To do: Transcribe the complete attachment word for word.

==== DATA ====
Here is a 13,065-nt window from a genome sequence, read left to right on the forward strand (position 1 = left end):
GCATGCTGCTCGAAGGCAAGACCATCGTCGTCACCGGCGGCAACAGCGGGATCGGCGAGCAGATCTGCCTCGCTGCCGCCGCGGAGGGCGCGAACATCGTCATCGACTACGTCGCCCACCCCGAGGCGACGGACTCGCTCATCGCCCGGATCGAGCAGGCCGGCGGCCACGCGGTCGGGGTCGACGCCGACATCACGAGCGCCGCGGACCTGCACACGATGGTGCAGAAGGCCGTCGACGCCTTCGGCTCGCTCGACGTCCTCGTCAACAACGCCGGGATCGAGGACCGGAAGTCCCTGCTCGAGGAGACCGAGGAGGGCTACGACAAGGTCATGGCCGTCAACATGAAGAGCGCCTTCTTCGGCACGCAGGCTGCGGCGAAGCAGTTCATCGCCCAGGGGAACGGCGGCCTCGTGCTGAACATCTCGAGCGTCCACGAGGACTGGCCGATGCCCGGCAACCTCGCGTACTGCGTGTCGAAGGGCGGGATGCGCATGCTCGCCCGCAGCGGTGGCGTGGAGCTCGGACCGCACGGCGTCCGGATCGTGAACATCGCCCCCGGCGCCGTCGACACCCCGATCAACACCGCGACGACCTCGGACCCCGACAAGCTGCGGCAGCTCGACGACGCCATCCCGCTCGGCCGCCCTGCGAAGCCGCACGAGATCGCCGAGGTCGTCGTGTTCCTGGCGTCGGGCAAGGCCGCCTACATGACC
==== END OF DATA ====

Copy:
Here is a 13,065-nt window from a genome sequence, read left to right on the forward strand (position 1 = left end):
GCATGCTGCTCGAAGGCAAGACCATCGTCGTCACCGGCGGCAACAGCGGGATCGGCGAGCAGATCTGCCTCGCTGCCGCCGCGGAGGGCGCGAACATCGTCATCGACTACGTCGCCCACCCCGAGGCGACGGACTCGCTCATCGCCCGGATCGAGCAGGCCGGCGGCCACGCGGTCGGGGTCGACGCCGACATCACGAGCGCCGCGGACCTGCACACGATGGTGCAGAAGGCCGTCGACGCCTTCGGCTCGCTCGACGTCCTCGTCAACAACGCCGGGATCGAGGACCGGAAGTCCCTGCTCGAGGAGACCGAGGAGGGCTACGACAAGGTCATGGCCGTCAACATGAAGAGCGCCTTCTTCGGCACGCAGGCTGCGGCGAAGCAGTTCATCGCCCAGGGGAACGGCGGCCTCGTGCTGAACATCTCGAGCGTCCACGAGGACTGGCCGATGCCCGGCAACCTCGCGTACTGCGTGTCGAAGGGCGGGATGCGCATGCTCGCCCGCAGCGGTGGCGTGGAGCTCGGACCGCACGGCGTCCGGATCGTGAACATCGCCCCCGGCGCCGTCGACACCCCGATCAACACCGCGACGACCTCGGACCCCGACAAGCTGCGGCAGCTCGACGACGCCATCCCGCTCGGCCGCCCTGCGAAGCCGCACGAGATCGCCGAGGTCGTCGTGTTCCTGGCGTCGGGCAAGGCCGCCTACATGACC